Huckstepp continued lobbying the media. A documentary about her life was made and she began writing articles for a monthly magazine. However, she continued using heroin, and in 1985, her then-partner David Kelleher was arrested on charges of importing heroin worth more than $2 million. With Kelleher remanded into custody, Huckstepp began a relationship with a federal police officer, Constable Peter Parker Smith. Huckstepp visited Kelleher regularly in prison, telling him she was attempting to get information from Constable Smith which could be useful in his trial. In Catch and Kill Your Own, Neddy Smith claims that Huckstepp was trying to help Kelleher by making tape recordings of her conversations with Constable Smith.

Death and inquest

On the evening of 6 February 1986, Huckstepp received a phone call in her Edgecliff apartment. She rushed out, telling Gwen Beecroft – an acquaintance with whom she stayed at the time – that she would be back shortly. The following morning, a man walking his dog found her body in Busby Pond, a lake in Centennial Park, New South Wales.

Huckstepp’s murder resulted in one of the longest-running inquests of its kind in Australia. It began in 1987 and lasted until 1991, though it only sat for a total of 19 days in that time. It was alleged at the inquest that Huckstepp had gone to meet an unknown drug dealer to obtain a fresh supply of heroin and was then lured to Busby’s Pond, a remote area of the park. She was then strangled and drowned. Peter Smith, the federal policeman with whom she was having an affair, testified that she had told him she was frightened that Neddy Smith and Roger Rogerson or David Kelleher (who was in prison at the time) may try to murder her. He later told the Administrative Appeals Tribunal that Huckstepp’s death was a “traumatic event for (him)”. The coroner found that the evidence was insufficient to recommend charges and made a finding that Huckstepp had been murdered by a person or persons unknown.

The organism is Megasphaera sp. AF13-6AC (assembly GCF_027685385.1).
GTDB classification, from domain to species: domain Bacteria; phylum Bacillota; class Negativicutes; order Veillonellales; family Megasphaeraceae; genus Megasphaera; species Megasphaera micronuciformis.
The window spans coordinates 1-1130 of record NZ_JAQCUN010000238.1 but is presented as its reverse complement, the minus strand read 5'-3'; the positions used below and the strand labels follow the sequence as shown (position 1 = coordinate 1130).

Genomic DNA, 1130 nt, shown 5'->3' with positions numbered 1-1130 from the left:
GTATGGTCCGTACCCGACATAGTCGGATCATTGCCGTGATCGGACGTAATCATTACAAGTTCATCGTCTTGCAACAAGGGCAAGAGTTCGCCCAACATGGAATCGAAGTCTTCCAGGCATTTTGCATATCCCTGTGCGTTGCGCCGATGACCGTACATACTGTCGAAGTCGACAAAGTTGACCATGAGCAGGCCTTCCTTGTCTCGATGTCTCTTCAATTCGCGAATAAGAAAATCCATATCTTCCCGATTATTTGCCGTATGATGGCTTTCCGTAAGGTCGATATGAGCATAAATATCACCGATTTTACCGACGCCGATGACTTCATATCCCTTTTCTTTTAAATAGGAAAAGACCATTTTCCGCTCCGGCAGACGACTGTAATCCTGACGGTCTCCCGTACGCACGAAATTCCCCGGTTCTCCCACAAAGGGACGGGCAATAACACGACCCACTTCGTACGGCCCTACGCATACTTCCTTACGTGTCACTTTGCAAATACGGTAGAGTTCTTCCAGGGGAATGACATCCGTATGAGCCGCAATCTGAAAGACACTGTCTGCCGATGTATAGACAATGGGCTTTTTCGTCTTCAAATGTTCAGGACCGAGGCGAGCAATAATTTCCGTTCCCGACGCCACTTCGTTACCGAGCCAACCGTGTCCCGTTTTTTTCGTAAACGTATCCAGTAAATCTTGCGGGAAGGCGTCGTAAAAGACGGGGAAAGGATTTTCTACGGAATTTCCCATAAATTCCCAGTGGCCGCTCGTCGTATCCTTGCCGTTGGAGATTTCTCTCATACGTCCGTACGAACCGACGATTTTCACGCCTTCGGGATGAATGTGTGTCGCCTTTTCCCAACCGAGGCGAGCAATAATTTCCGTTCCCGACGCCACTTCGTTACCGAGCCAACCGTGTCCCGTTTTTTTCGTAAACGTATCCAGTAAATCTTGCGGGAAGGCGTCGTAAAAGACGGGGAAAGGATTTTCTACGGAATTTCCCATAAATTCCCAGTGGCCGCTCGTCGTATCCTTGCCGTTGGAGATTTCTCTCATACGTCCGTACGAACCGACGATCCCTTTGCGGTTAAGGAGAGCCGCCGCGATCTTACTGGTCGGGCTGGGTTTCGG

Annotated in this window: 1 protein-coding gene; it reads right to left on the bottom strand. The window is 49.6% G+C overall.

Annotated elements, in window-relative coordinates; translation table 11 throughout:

Prior to the inquest, Neddy Smith was interviewed four times by four separate teams of detectives. He claims that he was at home with his wife the night Huckstepp was murdered. However, he was secretly recorded confessing to a cellmate at Long Bay Correctional Centre. He was recorded saying he had attacked Huckstepp from behind, punched her, grabbed her by the throat, lifted her off the ground, and then strangled her for about six minutes. Smith then claimed he dragged her into the pond and stood on her back to keep her head submerged for a few more minutes. He was also recorded saying, “strangling somebody is the hardest thing in the world…(but) the most satisfying thing I ever did in my life”.

Smith later dismissed his confession as lies, saying he knew he was being taped and wanted the publicity for his new book, Catch and Kill Your Own. He is also alleged to have confessed to his publisher. Smith was subsequently charged in September 1996 with Huckstepp’s murder, and was committed to stand trial, but was acquitted in 1999. In an interview with writer John Dale, Smith claimed that Huckstepp was murdered because she kept “bugging Roger, ringing him up and leaving messages that he was a dog…The reason they didn’t bury her or dispose of the body was Roger wanted her left floating in the pond as a message. The bloke who killed her has never been arrested and is not in jail”.

See video here The mysteries that prevail after disgraced former detective Roger Rogerson’s death – ABC News